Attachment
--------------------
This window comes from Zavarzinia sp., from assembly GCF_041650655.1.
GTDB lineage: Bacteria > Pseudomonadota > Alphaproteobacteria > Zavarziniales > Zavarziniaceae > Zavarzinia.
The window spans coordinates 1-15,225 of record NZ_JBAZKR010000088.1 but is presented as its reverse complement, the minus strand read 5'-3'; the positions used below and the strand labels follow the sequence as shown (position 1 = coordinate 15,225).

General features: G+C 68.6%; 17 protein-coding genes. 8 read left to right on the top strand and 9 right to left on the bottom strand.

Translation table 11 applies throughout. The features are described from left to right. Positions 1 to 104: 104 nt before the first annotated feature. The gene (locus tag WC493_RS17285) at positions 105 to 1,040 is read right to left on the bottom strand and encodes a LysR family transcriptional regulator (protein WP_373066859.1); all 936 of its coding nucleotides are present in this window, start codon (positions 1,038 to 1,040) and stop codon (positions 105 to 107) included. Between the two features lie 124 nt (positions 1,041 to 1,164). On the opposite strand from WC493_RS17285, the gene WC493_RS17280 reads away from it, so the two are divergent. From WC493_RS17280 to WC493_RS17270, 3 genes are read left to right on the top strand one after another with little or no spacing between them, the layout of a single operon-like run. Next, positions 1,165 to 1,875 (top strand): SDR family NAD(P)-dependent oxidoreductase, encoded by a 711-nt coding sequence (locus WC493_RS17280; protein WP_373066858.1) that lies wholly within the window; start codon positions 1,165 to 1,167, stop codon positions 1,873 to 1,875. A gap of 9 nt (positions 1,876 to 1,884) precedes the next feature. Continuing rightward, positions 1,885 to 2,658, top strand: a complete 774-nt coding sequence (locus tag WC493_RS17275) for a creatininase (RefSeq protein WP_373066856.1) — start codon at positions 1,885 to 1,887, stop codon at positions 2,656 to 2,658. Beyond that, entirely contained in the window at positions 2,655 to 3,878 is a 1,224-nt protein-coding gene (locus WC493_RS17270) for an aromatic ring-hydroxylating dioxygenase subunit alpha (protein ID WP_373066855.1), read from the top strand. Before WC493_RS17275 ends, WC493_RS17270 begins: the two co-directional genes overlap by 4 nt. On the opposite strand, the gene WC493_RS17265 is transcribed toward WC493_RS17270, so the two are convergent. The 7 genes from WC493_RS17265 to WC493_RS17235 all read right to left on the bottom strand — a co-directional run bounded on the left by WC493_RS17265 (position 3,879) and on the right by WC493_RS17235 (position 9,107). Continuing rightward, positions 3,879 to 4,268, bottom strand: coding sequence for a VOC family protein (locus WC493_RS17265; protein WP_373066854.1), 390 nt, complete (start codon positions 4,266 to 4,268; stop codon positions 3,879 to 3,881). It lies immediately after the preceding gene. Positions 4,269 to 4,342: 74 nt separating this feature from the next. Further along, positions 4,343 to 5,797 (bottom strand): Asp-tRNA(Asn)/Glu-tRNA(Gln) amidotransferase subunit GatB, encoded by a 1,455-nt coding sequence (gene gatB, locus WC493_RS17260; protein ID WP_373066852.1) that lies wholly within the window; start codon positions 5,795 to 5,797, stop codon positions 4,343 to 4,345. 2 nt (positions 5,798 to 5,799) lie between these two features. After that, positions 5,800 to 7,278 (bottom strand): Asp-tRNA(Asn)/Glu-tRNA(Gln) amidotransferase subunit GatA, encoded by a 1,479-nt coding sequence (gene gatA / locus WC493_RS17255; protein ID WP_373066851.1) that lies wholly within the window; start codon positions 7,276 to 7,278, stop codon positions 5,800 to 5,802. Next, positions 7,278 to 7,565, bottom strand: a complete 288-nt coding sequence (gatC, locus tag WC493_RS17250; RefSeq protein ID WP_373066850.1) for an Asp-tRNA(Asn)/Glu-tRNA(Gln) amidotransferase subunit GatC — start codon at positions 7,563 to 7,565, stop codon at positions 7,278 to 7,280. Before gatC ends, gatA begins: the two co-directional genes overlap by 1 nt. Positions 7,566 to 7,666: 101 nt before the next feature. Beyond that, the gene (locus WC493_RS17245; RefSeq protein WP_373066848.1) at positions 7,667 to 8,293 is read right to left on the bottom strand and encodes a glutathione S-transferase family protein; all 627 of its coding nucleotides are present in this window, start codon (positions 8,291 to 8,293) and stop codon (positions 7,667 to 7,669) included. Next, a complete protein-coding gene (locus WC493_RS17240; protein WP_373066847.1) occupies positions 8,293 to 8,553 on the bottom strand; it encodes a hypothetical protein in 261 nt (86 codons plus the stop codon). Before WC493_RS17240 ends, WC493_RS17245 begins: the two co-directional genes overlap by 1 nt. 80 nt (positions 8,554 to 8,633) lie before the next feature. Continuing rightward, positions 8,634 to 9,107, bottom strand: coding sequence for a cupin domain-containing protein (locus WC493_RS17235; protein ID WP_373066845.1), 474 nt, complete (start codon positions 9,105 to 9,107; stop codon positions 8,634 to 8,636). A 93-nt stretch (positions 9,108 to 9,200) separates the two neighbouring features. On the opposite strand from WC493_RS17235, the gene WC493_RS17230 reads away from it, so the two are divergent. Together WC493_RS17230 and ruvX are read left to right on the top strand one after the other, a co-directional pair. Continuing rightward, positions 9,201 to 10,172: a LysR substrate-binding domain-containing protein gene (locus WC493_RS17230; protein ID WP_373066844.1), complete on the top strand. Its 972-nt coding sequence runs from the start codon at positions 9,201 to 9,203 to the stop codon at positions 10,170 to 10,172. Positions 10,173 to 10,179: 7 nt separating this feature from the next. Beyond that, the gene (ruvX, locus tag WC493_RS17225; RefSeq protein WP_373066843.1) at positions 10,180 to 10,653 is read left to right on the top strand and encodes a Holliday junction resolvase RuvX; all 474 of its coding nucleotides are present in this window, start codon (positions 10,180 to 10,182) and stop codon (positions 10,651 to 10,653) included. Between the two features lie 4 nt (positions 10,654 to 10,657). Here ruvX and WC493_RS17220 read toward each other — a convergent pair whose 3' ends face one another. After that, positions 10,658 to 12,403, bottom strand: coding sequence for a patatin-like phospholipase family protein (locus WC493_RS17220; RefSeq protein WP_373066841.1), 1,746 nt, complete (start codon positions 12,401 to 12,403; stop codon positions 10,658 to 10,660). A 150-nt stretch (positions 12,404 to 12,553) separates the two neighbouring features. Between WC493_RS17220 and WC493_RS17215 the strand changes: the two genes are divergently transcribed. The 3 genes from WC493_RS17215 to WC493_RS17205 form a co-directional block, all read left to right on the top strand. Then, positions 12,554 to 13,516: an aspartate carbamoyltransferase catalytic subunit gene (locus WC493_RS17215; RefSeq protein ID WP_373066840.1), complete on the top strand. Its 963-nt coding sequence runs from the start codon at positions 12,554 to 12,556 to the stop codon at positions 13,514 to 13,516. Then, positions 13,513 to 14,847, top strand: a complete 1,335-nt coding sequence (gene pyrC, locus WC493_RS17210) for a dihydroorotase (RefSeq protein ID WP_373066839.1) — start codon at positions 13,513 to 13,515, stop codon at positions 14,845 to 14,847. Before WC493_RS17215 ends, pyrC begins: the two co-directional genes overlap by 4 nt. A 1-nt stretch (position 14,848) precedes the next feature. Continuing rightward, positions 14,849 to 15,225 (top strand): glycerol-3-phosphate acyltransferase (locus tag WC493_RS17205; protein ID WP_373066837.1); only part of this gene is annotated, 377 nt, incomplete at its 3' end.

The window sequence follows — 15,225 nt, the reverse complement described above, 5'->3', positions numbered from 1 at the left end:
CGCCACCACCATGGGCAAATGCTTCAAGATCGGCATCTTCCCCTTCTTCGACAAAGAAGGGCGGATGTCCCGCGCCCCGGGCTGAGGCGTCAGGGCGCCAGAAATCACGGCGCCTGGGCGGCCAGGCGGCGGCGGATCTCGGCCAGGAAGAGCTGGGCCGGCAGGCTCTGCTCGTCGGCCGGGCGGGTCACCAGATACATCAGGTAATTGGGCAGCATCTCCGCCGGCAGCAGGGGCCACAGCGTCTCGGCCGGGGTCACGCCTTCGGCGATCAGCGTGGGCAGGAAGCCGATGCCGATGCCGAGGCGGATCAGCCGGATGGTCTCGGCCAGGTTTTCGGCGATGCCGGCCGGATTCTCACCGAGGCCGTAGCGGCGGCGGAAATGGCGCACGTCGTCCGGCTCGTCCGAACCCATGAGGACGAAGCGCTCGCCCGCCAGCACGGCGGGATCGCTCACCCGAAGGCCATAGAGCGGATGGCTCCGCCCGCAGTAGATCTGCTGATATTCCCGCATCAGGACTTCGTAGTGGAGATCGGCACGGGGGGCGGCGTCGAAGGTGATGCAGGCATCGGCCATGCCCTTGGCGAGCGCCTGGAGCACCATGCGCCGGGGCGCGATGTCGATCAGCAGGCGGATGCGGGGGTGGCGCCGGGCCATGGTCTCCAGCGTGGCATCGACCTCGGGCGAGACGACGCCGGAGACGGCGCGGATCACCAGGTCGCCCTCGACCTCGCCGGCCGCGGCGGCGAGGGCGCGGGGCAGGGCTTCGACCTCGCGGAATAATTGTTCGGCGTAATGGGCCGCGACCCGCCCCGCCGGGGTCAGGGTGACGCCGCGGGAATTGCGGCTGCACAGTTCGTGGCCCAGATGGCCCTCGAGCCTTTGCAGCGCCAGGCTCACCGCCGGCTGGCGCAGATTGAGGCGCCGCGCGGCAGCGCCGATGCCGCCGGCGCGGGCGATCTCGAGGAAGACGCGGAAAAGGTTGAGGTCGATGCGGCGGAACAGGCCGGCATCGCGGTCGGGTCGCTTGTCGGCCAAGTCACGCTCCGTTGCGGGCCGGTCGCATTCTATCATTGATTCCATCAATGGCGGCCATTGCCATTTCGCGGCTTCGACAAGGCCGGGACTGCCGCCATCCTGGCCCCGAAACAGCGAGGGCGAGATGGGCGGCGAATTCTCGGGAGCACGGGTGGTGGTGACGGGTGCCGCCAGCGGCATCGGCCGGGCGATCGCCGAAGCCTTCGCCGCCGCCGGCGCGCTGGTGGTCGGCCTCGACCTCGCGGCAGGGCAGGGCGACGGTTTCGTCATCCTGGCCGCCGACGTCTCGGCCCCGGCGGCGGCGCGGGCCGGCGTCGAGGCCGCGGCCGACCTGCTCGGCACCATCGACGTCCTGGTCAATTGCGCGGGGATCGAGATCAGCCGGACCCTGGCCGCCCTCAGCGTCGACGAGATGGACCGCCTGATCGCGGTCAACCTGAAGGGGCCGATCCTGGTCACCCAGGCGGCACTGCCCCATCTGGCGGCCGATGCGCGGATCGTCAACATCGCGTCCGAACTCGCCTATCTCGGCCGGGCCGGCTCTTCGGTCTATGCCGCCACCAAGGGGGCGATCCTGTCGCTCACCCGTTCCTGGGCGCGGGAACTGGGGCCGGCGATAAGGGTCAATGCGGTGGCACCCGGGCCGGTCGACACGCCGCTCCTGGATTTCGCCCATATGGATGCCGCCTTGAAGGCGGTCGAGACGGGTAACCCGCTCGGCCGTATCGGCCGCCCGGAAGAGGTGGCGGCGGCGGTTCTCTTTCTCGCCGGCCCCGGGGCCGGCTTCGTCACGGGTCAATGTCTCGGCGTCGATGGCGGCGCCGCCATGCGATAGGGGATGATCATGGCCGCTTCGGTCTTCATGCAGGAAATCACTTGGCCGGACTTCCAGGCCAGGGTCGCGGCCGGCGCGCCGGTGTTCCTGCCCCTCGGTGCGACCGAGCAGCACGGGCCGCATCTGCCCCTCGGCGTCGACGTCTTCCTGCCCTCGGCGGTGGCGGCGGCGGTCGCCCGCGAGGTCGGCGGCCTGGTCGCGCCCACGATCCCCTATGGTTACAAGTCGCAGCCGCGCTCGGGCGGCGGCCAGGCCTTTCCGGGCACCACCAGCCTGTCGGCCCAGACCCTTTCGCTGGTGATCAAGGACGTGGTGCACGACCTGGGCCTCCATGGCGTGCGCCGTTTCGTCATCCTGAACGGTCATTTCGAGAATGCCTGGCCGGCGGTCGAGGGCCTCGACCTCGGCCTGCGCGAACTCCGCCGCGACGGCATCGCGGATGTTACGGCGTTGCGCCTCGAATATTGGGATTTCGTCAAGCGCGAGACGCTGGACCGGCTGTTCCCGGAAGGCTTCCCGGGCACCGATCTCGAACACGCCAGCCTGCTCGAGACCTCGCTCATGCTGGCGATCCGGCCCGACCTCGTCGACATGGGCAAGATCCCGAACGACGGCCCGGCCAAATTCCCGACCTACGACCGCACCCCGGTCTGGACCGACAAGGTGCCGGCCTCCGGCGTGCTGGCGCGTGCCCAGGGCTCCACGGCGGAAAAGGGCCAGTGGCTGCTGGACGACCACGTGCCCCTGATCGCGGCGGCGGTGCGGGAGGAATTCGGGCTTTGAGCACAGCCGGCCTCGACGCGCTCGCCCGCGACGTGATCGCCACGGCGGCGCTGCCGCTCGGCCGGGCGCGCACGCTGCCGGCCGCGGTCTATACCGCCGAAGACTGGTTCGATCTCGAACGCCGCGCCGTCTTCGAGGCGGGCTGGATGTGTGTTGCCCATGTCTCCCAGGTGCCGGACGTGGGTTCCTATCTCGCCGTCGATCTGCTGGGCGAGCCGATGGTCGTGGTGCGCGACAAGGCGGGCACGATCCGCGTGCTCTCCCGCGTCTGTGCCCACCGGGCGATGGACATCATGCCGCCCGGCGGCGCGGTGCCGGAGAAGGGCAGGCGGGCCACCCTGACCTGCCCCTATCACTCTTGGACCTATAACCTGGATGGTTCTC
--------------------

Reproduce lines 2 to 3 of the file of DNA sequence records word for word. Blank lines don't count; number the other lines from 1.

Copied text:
GTDB lineage: Bacteria > Pseudomonadota > Alphaproteobacteria > Zavarziniales > Zavarziniaceae > Zavarzinia.
The window spans coordinates 1-15,225 of record NZ_JBAZKR010000088.1 but is presented as its reverse complement, the minus strand read 5'-3'; the positions used below and the strand labels follow the sequence as shown (position 1 = coordinate 15,225).